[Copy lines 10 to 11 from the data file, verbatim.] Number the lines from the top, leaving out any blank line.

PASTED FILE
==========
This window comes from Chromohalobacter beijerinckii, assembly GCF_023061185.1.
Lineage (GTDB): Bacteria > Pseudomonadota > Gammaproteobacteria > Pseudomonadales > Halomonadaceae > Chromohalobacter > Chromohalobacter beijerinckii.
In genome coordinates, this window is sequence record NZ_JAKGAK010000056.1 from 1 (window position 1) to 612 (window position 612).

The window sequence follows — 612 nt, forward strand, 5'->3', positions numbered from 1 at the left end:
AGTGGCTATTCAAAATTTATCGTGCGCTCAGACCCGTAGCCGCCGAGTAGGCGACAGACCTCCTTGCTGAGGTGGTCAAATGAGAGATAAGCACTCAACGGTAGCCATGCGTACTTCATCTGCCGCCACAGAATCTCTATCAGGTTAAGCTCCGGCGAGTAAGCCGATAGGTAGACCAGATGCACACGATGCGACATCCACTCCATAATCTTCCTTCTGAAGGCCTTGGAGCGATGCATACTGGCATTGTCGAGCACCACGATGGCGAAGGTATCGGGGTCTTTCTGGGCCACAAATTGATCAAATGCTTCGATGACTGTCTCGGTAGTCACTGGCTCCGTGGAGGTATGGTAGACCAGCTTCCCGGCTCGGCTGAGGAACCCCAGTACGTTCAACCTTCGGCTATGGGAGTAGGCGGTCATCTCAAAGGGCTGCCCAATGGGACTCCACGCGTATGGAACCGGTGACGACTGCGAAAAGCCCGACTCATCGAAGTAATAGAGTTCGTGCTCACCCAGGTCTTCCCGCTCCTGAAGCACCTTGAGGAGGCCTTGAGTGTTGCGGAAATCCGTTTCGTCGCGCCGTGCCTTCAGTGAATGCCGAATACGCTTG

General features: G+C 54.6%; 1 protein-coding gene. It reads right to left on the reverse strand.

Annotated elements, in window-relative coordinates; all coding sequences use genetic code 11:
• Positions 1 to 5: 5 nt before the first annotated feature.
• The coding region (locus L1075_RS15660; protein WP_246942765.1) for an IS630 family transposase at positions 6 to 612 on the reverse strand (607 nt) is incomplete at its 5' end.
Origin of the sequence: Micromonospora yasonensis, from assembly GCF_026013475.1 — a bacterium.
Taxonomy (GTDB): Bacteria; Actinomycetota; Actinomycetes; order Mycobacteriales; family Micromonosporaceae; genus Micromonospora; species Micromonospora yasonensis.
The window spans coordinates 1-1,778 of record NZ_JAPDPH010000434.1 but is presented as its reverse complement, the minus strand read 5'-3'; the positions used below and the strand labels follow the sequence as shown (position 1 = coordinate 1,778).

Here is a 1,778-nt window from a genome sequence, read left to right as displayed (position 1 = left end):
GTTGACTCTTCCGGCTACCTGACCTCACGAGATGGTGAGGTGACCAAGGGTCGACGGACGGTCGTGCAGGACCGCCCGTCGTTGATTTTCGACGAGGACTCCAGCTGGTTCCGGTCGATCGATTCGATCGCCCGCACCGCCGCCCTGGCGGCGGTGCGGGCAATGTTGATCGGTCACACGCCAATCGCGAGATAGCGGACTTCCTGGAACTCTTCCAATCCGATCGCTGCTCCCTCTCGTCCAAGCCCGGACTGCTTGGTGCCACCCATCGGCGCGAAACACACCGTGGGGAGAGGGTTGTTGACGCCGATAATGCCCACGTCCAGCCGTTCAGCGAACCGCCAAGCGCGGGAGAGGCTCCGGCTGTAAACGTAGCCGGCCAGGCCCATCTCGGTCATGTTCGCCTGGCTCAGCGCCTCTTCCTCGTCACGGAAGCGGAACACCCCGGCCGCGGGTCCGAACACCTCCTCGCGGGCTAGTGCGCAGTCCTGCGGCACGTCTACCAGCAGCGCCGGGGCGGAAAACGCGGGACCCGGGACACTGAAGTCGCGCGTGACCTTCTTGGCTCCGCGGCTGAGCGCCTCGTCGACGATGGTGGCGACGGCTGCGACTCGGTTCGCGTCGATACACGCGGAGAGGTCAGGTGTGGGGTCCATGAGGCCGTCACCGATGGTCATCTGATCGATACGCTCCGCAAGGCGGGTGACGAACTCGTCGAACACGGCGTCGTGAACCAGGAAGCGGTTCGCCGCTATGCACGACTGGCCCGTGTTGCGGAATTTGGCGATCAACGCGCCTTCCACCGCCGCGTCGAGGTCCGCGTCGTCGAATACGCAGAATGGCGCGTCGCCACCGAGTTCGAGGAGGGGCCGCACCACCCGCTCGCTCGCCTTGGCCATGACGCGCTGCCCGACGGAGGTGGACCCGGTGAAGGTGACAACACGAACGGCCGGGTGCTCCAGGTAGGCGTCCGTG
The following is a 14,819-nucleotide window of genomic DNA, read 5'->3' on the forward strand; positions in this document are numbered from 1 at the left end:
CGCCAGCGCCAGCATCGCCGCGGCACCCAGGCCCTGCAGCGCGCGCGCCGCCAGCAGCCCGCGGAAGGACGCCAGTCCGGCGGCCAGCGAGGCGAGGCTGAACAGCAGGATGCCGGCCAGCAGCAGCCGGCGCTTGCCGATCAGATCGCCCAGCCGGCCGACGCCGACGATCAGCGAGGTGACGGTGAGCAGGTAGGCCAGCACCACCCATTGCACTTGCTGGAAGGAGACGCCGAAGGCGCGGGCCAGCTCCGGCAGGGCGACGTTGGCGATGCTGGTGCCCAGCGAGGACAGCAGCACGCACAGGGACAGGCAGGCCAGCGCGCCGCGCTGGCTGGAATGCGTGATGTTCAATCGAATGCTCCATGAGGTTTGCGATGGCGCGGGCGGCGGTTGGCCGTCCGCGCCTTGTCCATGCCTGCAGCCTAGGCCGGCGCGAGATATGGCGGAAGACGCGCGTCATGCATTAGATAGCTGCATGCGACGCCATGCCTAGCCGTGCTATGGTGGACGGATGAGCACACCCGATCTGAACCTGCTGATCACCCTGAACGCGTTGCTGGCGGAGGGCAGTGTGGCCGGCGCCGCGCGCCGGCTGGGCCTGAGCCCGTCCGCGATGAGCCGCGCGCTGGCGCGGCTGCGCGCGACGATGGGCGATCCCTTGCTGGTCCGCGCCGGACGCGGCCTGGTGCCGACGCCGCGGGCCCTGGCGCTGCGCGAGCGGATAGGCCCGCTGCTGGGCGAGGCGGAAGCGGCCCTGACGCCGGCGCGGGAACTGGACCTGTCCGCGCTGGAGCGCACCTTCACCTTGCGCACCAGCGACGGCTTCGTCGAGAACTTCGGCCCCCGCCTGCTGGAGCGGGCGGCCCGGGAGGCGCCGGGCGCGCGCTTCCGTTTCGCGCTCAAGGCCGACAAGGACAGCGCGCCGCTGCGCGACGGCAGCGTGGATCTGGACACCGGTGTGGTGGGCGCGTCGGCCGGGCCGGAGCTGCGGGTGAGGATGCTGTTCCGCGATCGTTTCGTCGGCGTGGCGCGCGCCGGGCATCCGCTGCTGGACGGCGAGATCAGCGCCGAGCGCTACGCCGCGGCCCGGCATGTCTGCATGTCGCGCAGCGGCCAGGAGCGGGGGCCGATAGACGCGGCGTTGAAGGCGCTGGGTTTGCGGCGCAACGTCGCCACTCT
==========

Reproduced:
Origin of the sequence: Micromonospora yasonensis, from assembly GCF_026013475.1 — a bacterium.
Taxonomy (GTDB): Bacteria; Actinomycetota; Actinomycetes; order Mycobacteriales; family Micromonosporaceae; genus Micromonospora; species Micromonospora yasonensis.